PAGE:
The barman came back with a large tin box.
Henderson said, rubbing his forehead, “There was a cherry left in the bottom of the glass and – “
“That could be any one of six drinks. I’ll get it for you. Was the bottom stemmed or flat? And what color was the dregs? If it was a Manhattan the glass was stemmed and dregs, brown.”
Henderson said, “It was a stem-glass, she was fiddling with it. But the dregs weren’t brown, now, they were pink, like.”
“Jack Rose,” said the barman briskly. “I can get it for you easy, now.”
–Cornell Woolrich (writing as William Irish), Phantom Lady
March 9, 2021
While this isn’t going to turn into The Uncommercial Traveller blog – though that wouldn’t be a horrible idea, honestly – we do have a few more stops with the wandering Charles Dickens, as he wanders through London and the UK and other parts and places as well, writing essays along the way. Today, we’re taking a journey with him to the essay called “An Old Stage-Coaching House,” where he visits a bar and town that used to be a stop for stage coaches, when such ran, before the trains took the wind out of the stage coach business, leaving towns fading behind (as in some ways the highways did to a lot of train towns). Our actual Cocktail Talk is from the owner of the Dolphin (the inn mentioned above), who still wants to give the Traveller a good meal, even if there are no stages running. Oh, don’t miss The Uncommercial Traveller Cocktail Talks Part I, Part II, and Part III, for more about the book, and all the Dickens Cocktail Talks for more good Dickens quotes.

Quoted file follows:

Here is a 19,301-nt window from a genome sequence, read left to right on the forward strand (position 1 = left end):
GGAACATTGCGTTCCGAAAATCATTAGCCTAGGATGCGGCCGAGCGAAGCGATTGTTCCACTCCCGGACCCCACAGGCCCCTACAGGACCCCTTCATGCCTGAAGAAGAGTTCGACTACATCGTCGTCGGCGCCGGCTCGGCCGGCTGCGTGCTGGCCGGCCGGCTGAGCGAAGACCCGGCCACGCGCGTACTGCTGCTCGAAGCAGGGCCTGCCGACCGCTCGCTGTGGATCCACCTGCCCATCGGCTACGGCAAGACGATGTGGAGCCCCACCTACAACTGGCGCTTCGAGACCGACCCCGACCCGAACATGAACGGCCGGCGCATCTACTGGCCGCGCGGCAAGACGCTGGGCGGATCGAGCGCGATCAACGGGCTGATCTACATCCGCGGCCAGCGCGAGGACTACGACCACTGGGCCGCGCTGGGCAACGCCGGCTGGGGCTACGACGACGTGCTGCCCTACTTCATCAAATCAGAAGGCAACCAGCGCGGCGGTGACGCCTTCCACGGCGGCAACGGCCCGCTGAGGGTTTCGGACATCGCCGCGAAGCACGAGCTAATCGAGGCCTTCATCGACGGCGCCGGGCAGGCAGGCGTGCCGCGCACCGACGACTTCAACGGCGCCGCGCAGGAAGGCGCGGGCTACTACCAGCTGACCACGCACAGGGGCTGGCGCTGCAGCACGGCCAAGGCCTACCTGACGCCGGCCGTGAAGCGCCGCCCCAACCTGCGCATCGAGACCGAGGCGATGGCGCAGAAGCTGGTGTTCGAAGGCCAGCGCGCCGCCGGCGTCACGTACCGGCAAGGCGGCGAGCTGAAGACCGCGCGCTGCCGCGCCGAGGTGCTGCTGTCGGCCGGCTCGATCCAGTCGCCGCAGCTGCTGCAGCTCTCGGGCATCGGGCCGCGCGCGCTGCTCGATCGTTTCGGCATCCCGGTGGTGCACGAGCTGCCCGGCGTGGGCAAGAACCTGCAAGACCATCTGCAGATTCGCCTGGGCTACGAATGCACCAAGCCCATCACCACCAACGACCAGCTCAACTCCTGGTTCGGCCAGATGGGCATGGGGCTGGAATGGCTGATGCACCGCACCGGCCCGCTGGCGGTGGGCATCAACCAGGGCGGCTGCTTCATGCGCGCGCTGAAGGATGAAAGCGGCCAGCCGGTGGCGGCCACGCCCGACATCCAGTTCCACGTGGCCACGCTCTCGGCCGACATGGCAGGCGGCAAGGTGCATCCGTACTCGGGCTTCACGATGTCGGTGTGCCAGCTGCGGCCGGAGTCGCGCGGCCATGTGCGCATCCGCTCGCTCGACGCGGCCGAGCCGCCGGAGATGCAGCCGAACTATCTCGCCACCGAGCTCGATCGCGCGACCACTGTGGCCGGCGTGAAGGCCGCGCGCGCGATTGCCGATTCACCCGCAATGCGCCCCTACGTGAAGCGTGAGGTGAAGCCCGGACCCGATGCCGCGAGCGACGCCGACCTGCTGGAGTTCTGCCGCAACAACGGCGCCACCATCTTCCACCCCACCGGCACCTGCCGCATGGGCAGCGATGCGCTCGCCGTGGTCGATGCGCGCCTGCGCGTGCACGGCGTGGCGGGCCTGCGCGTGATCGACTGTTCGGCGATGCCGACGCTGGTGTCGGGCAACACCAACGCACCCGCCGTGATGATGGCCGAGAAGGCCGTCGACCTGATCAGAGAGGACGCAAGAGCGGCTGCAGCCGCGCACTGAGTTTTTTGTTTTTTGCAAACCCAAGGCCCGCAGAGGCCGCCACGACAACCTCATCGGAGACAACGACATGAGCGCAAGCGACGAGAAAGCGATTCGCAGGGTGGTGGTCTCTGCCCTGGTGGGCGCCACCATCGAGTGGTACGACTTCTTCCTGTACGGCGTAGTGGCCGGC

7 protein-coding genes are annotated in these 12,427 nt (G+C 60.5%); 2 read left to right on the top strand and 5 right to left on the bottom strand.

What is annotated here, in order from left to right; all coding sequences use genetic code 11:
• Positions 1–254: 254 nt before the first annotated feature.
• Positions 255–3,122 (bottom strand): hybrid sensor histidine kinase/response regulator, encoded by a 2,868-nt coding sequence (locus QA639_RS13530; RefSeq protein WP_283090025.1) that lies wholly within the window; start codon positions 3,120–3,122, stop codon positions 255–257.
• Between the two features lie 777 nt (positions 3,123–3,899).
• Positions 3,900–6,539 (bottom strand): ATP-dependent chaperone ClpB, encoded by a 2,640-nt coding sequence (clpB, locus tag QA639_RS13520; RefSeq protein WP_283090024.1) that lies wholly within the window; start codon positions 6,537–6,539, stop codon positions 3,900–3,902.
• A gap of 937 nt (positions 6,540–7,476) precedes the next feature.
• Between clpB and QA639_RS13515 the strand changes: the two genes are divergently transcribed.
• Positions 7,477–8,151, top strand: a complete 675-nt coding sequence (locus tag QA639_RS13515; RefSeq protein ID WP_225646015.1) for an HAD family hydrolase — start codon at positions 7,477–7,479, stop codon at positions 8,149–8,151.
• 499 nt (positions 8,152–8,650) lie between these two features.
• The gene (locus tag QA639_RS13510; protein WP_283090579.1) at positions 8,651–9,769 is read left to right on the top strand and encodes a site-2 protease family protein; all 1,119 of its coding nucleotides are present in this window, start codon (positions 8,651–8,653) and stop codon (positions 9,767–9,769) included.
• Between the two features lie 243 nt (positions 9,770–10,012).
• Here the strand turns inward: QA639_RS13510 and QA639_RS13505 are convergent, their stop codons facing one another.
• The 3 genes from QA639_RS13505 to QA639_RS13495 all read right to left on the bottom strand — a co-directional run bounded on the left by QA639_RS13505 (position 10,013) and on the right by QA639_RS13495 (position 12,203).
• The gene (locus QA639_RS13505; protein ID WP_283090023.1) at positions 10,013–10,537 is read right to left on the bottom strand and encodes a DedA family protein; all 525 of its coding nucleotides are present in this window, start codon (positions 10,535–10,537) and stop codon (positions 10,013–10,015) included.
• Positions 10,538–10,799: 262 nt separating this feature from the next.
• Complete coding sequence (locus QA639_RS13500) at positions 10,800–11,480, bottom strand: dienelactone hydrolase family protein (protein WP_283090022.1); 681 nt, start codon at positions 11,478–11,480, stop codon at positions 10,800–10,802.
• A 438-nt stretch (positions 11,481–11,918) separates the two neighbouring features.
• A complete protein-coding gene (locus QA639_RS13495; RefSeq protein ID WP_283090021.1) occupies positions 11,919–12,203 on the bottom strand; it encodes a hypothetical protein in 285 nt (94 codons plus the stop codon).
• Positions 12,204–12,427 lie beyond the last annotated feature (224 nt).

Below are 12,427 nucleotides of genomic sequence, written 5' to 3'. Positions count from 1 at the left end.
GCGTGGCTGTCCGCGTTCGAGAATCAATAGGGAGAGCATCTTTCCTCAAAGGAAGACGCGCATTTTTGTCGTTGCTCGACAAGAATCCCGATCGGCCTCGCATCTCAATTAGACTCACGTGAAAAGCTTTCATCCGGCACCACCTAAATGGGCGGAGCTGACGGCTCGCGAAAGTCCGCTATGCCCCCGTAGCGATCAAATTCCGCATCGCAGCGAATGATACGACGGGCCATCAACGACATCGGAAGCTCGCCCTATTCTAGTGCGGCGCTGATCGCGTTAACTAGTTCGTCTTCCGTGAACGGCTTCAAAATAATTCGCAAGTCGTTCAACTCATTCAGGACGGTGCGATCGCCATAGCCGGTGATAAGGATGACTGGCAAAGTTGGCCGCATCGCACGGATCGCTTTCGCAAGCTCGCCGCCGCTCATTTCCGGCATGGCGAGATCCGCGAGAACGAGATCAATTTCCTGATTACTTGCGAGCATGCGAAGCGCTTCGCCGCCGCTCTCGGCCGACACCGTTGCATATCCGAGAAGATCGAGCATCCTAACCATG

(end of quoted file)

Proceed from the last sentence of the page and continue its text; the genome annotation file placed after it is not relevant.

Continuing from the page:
‘If I couldn’t give you a pint of good wine, I’d—there!—I’d take and drown myself in a pail. But I was deceived when I bought this business, and the stock was higgledy-piggledy, and I haven’t yet tasted my way quite through it with a view to sorting it. Therefore, if you order one kind and get another, change till it comes right. For what,’ said Mellows, unloading his hat as before, ‘what would you or any gentleman do, if you ordered one kind of wine and was required to drink another? Why, you’d (and naturally and properly, having the feelings of a gentleman), you’d take and drown yourself in a pail!’
–Charles Dickens, The Uncommercial Traveller
September 22, 2020